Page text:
One tech stock that has stood its ground amid the carnage of recent weeks has been
. The computer juggernaut's options action continued to reflect bullish sentiment on Thursday.
Investors this week have shown an appetite for buying Sun call options, which give an investor the right, though not the obligation, to buy the stock at a certain price by a given date. The company is set to report quarterly earnings Oct. 18. With shares of Sun up $2.81 to $120.75 at midday, the call buying showed that investors expect Sun to continue to outperform the sinking
Nasdaq Composite Index
Dan Brady of
, the lead market maker for Sun options at the
, said there have been a lot of call buyers for Sun October options this week. Brady also pointed out that the implied volatility for Sun options, which measures the expected move (either up or down) in the underlying stock, has increased lately. He said he expects that the implied volatility on Sun options will probably go a little higher over the near term.
Volume in Sun options was heaviest in the October 115 calls, where nearly 2,400 contracts changed hands at the P-Coast. The in-the-money October 115 calls were up 1 3/4 ($175) to 10 ($1,000). Interest was also being seen in the October 120 calls, where 1,208 contracts changed hands at the
Chicago Board Options Exchange
. The calls were up 1 1/2 ($150) to 6 7/8 ($687.50).
Securities and Exchange Commission
this week cleared plans by the
Philadelphia Stock Exchange
to join a linked options market. In July, the agency
approved the linkage of the three other options exchanges,
Chicago Board Options Exchange
American Stock Exchange
International Securities Exchange
. The SEC had rebuffed linkage plans proposed by the P-Coast and PHLX.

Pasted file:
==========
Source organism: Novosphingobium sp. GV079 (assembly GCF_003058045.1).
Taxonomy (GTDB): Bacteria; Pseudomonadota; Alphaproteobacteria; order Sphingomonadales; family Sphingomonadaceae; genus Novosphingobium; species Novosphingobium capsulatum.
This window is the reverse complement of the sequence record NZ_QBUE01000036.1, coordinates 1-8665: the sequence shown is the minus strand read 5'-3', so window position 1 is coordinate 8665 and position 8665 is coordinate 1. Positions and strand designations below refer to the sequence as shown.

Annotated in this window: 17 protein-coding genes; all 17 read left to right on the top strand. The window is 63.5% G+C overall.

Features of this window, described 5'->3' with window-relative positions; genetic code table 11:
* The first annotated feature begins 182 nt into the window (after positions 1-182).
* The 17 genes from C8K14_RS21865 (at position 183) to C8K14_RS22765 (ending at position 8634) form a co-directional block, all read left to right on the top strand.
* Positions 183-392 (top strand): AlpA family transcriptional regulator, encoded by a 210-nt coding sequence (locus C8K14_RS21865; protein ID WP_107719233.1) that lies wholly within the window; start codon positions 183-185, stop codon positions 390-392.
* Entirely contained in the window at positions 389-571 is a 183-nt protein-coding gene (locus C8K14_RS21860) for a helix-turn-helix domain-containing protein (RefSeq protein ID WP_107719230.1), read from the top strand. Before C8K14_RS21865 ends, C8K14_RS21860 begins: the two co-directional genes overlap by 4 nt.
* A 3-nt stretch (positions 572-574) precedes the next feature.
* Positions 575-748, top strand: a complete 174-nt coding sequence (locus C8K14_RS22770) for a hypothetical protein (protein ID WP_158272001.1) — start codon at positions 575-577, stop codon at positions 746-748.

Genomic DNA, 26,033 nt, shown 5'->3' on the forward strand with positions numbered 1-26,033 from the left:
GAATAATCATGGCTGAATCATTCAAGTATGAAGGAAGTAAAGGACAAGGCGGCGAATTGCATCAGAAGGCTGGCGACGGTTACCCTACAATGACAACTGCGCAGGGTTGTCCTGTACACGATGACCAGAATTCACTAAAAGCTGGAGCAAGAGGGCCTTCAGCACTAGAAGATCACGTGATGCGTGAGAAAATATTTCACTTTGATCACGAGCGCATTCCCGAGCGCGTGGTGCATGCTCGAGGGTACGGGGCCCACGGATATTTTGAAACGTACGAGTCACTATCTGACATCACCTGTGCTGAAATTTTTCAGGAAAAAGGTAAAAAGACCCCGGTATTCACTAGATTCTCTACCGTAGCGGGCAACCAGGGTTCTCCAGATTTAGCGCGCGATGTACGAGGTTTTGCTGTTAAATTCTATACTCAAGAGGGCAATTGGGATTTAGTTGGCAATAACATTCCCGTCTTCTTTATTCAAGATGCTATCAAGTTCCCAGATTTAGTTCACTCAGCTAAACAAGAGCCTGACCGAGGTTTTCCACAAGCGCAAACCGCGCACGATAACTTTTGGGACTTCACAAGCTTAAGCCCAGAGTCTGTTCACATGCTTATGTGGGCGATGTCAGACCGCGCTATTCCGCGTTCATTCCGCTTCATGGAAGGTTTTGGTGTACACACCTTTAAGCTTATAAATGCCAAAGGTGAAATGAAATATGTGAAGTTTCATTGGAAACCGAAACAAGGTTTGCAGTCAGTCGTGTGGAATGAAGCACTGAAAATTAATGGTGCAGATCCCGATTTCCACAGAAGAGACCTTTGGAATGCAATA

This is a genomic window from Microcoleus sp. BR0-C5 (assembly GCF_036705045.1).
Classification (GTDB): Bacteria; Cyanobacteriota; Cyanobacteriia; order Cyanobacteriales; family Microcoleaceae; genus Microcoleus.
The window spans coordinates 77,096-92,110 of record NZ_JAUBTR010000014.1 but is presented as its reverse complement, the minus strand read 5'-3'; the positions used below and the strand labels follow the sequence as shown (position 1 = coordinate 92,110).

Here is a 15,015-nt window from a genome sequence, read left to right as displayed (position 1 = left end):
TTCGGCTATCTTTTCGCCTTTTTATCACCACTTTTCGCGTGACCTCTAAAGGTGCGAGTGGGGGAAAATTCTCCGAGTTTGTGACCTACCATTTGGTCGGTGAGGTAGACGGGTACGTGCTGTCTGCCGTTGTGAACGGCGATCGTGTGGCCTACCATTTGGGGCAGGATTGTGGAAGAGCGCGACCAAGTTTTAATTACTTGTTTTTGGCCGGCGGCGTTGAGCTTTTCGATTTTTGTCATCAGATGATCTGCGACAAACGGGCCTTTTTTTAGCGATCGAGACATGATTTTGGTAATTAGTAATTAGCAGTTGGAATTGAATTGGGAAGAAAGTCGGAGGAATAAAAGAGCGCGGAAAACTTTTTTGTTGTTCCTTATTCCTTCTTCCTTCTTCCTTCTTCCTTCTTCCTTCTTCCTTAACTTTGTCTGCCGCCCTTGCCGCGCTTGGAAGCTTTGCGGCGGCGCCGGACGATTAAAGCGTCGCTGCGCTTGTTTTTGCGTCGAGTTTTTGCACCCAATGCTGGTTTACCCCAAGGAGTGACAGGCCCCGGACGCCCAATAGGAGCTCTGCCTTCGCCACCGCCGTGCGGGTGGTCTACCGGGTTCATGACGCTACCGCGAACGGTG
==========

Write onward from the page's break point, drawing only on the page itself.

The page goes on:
The SEC's temporary thumbs-up lasts until Jan. 18. The P-Coast and PHLX recently submitted their proposals to participate in the linkage, and the SEC gave them the temporary approval so they could begin to participate in talks on how the linkage will form. The P-Coast and PHLX plans are currently under a comment period.
Since the advent of multiple listings of options in 1999, the market has been fragmented, with many options trading on as many as five different exchanges, frequently at different prices. Because of this, investors' options orders sometimes don't get filled at the best price. For example, the quote for the lowest offer for an option could be different at three exchanges, and an investor might end up paying more for the option if the order isn't routed to the exchange with the best price.
The SEC has noted that because of multiple listing, along with a lack of effective access across the options exchanges, the chances of an intermarket trade-through -- the order being executed at a worse price than is available on another market -- are "significantly increased." Intermarket trade-throughs are estimated to happen in as many as 5% of all options trades.
The P-Coast and PHLX plans that were originally rejected would have mandated that even if an exchange receiving an order is quoting at the national best bid-offer, or NBBO, the order wouldn't trade at that exchange unless it were the exchange that first displayed the best price. (NBBO refers to the highest bid quoted to buy an option among the five options exchanges, and for best offer it refers to the lowest price quoted to sell an option.) The NBBO order would then have to be routed to the exchange that had the best price first.
The linkage plan by the CBOE, Amex and ISE, which was given the nod by the SEC, will allow an exchange receiving an options order to match a better price displayed at another exchange.
In the latest
move by an online broker to lower commissions for options trading,
announced Thursday it is lowering options commission fees for Internet market orders to $8 from $25, plus $1.75 per contract, effective this coming Tuesday. The $1.75-a-contract charge remains the same. The new commission schedule will be available to all new and existing customers, Ameritrade said.
In a story in
predicted the likelihood that online options trading commissions would fall.